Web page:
New York, NY (Top40 Charts)
Danish composer Bent Sorensen has won the 2018 University of Louisville Grawemeyer Award for Music
Composition for a triple concerto. The piece, L'isola della Città (The Island in the City), is for violin, cello and piano soloists and is played continuously in five movements.
Sorensen composed the work for the Danish ensemble Trio con Brio and The Danish National
Symphony Orchestra. It premiered in Copenhagen in January, 2016.
"In all five movements the 'island' (the trio) tries to escape the shadows of the orchestra. This is most evident in the last movement, in which the trio ever so silently and without attracting any attention, simply glides away from the orchestra's noisy shadows," Sorensen wrote.
Marc Satterwhite, award director and faculty member at the University of Louisville School of Music, said, "It is not a virtuoso showcase, but rather integrates the soloists smoothly into an ever-evolving orchestral texture. Often they feel more like 'first among equals' rather than traditional soloists, but at other times really come to the fore. Although it has its larger moments, on the whole it is one of the gentler, more introspective, winners of this award."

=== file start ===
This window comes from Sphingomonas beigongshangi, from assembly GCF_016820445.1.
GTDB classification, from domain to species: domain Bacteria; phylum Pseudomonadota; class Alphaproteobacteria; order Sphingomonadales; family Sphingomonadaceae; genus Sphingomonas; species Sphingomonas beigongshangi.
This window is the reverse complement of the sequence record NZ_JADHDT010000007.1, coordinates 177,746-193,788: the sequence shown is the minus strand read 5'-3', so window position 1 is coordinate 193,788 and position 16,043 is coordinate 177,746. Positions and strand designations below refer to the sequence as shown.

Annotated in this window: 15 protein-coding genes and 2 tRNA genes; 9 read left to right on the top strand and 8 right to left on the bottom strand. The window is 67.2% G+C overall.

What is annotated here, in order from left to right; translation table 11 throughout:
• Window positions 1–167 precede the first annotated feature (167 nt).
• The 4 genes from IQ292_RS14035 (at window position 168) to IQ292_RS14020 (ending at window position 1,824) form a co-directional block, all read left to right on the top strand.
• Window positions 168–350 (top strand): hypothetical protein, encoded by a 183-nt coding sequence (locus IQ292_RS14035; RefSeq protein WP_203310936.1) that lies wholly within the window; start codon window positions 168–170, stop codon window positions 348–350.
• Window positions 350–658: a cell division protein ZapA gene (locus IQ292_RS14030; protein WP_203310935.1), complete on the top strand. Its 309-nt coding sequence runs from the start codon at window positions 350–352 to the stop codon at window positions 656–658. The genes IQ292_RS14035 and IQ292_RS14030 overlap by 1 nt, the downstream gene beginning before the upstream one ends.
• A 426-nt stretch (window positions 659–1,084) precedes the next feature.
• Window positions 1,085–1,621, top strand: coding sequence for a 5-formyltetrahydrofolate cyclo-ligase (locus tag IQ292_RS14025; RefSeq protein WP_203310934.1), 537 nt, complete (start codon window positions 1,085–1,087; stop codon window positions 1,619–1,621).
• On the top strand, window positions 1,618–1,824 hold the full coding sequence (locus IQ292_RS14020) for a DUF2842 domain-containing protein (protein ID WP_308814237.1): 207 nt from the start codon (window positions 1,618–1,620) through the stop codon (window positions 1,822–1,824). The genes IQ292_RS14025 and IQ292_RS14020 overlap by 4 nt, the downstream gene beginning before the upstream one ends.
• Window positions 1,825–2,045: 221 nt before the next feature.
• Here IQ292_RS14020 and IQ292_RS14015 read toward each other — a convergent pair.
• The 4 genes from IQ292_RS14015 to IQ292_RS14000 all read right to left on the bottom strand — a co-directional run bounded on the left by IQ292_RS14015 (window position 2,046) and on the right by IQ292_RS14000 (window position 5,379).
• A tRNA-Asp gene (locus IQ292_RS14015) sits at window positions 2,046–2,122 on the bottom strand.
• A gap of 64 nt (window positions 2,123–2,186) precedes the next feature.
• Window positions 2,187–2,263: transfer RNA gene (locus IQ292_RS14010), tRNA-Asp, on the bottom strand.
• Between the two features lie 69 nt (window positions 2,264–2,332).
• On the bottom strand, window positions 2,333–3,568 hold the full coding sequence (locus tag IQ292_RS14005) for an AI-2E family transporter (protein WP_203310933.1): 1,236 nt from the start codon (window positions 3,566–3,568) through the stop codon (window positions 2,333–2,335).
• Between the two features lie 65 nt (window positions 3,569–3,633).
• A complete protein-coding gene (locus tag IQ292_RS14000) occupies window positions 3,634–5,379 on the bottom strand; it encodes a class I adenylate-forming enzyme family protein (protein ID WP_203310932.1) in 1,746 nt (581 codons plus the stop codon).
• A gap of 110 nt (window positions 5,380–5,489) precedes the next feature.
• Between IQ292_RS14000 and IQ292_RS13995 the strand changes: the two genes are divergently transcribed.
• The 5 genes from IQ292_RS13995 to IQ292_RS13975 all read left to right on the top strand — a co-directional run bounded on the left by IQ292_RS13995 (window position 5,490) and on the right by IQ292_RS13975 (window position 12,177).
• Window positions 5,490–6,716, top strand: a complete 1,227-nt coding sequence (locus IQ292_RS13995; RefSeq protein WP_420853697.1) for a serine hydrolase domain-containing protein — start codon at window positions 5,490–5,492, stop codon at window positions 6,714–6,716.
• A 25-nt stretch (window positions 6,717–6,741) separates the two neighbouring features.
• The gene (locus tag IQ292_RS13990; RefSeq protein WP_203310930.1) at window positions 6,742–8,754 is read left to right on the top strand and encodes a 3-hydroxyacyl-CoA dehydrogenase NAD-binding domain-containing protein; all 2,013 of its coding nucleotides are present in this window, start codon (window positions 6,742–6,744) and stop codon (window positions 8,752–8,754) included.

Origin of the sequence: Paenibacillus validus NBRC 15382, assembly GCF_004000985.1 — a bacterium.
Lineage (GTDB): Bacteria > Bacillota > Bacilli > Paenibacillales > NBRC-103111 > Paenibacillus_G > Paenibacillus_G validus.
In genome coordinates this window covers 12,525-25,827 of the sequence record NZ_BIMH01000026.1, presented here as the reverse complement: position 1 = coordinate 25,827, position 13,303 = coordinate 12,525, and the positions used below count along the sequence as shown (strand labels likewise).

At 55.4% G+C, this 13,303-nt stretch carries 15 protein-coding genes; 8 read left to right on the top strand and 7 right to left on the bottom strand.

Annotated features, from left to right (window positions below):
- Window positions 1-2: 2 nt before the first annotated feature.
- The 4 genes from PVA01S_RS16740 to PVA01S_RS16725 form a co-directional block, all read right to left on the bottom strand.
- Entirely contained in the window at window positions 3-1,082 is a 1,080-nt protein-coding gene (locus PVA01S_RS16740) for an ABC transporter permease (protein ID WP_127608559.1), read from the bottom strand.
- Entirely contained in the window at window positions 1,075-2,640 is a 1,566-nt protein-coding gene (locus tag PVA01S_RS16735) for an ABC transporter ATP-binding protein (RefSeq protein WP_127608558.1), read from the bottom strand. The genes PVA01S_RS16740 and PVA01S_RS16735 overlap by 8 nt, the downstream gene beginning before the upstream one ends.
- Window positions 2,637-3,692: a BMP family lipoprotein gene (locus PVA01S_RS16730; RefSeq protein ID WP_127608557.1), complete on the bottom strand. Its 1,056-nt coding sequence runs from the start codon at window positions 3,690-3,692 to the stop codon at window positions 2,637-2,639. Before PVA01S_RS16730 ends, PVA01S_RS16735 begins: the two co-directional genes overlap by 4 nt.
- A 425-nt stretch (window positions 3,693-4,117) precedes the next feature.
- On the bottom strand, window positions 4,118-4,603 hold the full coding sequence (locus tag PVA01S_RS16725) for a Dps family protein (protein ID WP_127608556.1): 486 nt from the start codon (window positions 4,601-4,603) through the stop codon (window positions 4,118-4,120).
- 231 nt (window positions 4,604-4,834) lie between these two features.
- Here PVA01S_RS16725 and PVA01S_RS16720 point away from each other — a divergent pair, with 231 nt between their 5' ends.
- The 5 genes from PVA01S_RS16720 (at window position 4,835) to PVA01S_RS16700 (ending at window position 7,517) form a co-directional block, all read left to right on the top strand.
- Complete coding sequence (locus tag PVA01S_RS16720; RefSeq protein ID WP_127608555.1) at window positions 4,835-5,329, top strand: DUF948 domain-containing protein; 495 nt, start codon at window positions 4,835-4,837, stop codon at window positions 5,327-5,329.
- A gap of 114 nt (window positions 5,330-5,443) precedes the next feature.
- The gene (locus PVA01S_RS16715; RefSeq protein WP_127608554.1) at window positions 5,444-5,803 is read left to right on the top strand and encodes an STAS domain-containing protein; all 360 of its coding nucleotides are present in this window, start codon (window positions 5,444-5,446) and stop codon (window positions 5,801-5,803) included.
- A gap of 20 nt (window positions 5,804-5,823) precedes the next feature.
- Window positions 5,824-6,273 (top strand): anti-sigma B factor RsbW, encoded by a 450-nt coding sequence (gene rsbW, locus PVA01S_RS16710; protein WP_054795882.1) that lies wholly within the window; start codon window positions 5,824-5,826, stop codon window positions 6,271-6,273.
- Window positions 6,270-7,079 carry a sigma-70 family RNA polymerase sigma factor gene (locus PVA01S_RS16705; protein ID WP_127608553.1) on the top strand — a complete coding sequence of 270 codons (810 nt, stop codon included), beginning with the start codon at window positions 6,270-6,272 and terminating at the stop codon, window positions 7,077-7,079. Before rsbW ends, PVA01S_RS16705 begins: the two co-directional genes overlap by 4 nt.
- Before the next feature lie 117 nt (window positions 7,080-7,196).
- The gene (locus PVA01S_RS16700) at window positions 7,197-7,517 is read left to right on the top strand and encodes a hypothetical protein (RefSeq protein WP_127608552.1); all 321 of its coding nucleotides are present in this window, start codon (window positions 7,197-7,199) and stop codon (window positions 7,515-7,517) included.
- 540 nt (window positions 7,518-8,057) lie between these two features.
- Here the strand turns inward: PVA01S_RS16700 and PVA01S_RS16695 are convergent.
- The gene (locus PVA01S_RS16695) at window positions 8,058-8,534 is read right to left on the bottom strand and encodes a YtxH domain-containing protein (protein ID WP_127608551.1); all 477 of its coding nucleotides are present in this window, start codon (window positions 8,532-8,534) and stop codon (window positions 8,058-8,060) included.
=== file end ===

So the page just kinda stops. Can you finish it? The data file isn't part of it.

Sorensen, 59, studied composition with Ib Norholm and Per Norgard in his native Denmark. His music is widely performed around the globe. He received the Nordic Council Music
Prize in 1996 for the violin concerto Sterbende Garten and in 1999 he received the Wilhelm Hansen Composer Prize. He is currently the composer-in-residence at the Danish ensemble SCENATET.
The New York Philharmonic will premiere one of Sorensen's new works November 30.
All 2018 Grawemeyer Award winners will be announced this week, pending formal approval by the university's board of trustees. The University of Louisville presents the prizes annually for outstanding works in music composition, ideas improving world order, psychology, and education, and gives a religion prize jointly with Louisville Presbyterian Theological Seminary. The 2018 winners will present free lectures about their award-winning ideas when they visit Louisville in April to accept their $100,000 prizes.